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Va. kidney patient gets first bioengineered vein

Ready-made livers and hearts are not yet a reality, but Duke University has put the world on notice: bioengineered veins are.

A first-ever operation took place Wednesday when medical professionals at Duke University Hospital implanted a bioengineered blood vessel into the arm of a 62-year-old man from Danville, Va., with end-stage kidney disease, Science Daily reported.

"It's exciting to see something you've worked on for so long become a reality," said Jeffrey H. Lawson, a vascular surgeon and biologist at Duke Medicine who helped develop the technology.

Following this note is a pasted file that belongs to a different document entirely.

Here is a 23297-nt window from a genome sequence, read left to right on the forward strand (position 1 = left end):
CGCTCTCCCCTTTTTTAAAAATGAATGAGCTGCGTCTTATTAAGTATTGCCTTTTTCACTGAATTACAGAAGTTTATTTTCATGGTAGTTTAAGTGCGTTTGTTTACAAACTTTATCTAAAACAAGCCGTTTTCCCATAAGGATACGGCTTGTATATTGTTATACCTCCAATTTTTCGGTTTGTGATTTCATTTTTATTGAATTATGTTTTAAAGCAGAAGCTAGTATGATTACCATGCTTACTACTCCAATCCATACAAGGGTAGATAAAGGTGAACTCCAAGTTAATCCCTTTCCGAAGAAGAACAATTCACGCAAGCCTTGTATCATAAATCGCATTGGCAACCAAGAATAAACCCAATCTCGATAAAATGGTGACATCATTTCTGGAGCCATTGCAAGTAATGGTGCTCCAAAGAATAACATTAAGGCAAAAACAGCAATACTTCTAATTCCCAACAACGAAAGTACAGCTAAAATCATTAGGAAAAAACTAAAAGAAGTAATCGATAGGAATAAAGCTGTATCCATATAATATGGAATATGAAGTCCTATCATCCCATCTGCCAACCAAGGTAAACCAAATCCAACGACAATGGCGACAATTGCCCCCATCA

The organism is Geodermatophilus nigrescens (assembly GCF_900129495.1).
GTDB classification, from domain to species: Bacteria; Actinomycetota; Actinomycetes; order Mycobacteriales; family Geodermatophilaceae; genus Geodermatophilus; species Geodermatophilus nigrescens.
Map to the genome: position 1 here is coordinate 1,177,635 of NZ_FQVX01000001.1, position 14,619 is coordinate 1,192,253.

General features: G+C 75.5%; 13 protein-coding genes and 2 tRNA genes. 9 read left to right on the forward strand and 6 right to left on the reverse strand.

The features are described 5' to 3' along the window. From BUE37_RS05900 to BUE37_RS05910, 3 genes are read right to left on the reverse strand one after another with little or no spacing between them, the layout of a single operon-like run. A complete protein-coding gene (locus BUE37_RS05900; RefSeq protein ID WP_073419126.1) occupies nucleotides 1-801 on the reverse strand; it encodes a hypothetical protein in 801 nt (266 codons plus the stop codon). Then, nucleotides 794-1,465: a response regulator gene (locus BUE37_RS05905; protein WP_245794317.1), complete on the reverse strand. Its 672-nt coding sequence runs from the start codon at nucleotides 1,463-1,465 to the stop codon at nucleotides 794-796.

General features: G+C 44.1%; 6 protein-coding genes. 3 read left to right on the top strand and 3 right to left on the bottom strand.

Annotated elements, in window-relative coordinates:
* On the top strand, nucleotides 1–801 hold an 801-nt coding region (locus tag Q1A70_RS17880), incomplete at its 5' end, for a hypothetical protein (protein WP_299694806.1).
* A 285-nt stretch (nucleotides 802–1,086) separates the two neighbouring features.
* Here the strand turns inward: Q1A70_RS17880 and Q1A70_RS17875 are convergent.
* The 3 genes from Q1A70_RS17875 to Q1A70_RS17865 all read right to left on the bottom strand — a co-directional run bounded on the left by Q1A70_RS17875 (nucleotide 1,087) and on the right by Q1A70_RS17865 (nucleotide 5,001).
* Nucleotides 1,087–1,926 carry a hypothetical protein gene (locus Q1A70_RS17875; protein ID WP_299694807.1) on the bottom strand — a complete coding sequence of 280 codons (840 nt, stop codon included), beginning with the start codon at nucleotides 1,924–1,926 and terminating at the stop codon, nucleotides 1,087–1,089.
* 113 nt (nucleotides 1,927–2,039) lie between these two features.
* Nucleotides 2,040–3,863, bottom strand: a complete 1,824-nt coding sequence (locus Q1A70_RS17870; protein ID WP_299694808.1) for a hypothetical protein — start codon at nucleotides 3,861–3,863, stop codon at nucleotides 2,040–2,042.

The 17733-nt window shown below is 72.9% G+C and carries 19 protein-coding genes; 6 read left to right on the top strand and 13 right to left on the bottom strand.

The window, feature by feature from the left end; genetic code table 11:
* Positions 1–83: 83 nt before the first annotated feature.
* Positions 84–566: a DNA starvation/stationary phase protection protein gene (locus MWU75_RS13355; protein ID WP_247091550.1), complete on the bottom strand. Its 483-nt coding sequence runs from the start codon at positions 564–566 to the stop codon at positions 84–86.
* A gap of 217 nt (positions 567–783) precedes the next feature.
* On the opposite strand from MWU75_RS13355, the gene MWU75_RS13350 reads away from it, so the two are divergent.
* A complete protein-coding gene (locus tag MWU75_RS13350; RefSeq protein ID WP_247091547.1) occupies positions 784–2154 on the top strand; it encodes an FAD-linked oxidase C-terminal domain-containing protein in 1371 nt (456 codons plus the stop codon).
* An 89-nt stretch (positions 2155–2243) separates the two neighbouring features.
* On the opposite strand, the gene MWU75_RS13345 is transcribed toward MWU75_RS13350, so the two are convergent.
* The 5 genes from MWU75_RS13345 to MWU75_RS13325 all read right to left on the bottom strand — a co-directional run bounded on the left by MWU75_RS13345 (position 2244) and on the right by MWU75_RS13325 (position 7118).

The successful implant comes after 15 years of research. In the future, they hope the technology can be successfully used for heart bypass surgeries and to clear blocked blood vessels.

The U.S. Food and Drug Administration has reportedly approved a trial of 20 kidney dialysis patients.

"At the end of the process, we have a non-living, immunologically silent graft that can be stored on the shelf and used in patients whenever they need it," said Laura Niklason, a former faculty member at Duke who collaborated with Dr. Lawson on the project. "Unlike other synthetic replacements … which tend to be stiff, our blood vessels mechanically match the arteries and veins they are being sewn to."

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